Upper roller mechanism 54 is clearly shown in FIGS. 3 and 3A to include upper roller 58, upper shaft 60, roller sprocket 62, and sleeve 64 with seals 66A, 66B, and 66C. Upper roller 58 has an outer belt engaging surface 112 and a hollow shaft receiving interior 114. Upper shaft 60 is permanently press fit through shaft aperture 108 into shaft receiving interior 114 of upper roller 58 which is in adhesive application chamber 24. This rotatably locks upper roller 58 and upper shaft 60 in adhesive application chamber 24 between front wall 16 and back wall 14. Upper shaft 60 extends out from each end of upper roller 58. Sleeve 64 is U-shaped and slidably mounted on one end of upper shaft 60 where it is sandwiched in between wall 18 and upper roller 58.
Roller sprocket 62 is attached to one end of upper shaft 60 through wall 14 where wall 14 also functions to support upper shaft 60. Roller support 68 supports the other end of upper shaft 60. Roller sprocket 62 is any means of rotatably connecting upper shaft 60 to a drive means on the book binding machine. Roller sprocket 62 remains outside of adhesive application chamber 24 because shaft shoulder 110 restricts roller sprocket 62 from insertion into shaft aperture 108.
The end of upper shaft 60 upon which roller sprocket 62 is attached is rotatably inserted through shaft aperture 108 and therefore roughly supported by shaft aperture 108. When cartridge 10 is attached to carriage 200, an alignment device which is shown as elongated alignment pin 220 in the preferred embodiment is inserted into a pin receiving aperture 61 in upper shaft 60. Elongated pin 220 adds substantial support to upper shaft 60 for holding upper shaft 60 in place with applicator belt 32 tautly wrapped around upper roller 54 and lower roller 56. The other end of upper shaft 60 rotatably rests on roller support 68. Upper shaft 60 is permanently press fit to upper roller 58 such that the rotation of upper shaft 60 results in rotation of upper roller 58.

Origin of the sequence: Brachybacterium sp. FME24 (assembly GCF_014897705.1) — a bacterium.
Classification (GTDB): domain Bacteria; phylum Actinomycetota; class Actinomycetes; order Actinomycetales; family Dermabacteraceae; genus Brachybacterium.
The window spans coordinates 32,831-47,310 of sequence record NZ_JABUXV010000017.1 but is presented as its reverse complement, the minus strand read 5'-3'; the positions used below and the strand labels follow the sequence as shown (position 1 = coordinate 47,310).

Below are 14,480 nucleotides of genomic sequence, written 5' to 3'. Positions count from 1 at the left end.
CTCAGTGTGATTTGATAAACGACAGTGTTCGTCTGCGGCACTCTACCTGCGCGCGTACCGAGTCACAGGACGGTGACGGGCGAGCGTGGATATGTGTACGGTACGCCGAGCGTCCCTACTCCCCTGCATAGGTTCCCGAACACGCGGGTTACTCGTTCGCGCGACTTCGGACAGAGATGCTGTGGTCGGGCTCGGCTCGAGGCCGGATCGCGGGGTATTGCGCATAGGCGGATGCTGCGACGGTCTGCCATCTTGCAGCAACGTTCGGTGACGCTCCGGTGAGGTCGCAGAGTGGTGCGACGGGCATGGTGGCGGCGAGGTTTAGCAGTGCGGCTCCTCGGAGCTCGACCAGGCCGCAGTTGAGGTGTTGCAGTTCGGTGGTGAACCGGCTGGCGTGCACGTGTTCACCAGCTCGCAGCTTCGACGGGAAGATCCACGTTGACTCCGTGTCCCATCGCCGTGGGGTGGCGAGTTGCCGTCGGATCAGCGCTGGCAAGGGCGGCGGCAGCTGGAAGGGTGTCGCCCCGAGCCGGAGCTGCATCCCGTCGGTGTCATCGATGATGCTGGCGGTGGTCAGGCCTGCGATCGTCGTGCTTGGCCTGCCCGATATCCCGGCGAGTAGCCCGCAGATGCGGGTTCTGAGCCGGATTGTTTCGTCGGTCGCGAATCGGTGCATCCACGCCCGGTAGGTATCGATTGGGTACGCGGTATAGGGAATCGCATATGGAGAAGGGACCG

Lower roller mechanism 56 as shown in FIG. 3 includes lower roller 96 and lower shaft 98. In the preferred embodiment, lower roller 96 and lower shaft 98 are integrally molded together. Lower shaft 98 freely rotates as driven by applicator belt 32. Lower shaft 98 is rotatably held in place about each of its ends by a shaft support 116 which restricts lower shaft 98 from movement toward upper shaft 60. The combination of shaft support 116 with roller support 68 acts as a tensioner to keep applicator belt 32 taut about rollers 58 and 96.
In the preferred embodiment, upper roller 58 has a plurality of notches 118 inwardly cut into the periphery of the roller. These notches engage stubs 120 (as shown in FIGS. 2 and 3) on applicator belt 32 where the stubs project inward from the belt. This notch engaging stub interaction prohibits slippage of applicator belt 32 circumferentially about roller 58 as well as axially along roller 58. In addition in the preferred embodiment, lower roller 96 has a groove 119 inwardly cut into the periphery of the roller which acts to prevent axial slippage of applicator belt 32 off of lower roller 96.
In the preferred embodiment, applicator belt 32 is textured or wavy as shown in FIG. 4A. This wavy surface allows channels of adhesive to form thereby preventing "hydro planing" of adhesive on applicator belt 32 during application which results in better adhesive transfer from applicator belt 32 to the edges of the paper. This belt waviness also decreases any slipping of the belt on the rollers by providing a rougher, more gripping surface. The applicator belt may be of any texture or construction capable of transporting adhesive from chamber 24 to the edges of the sheets of paper.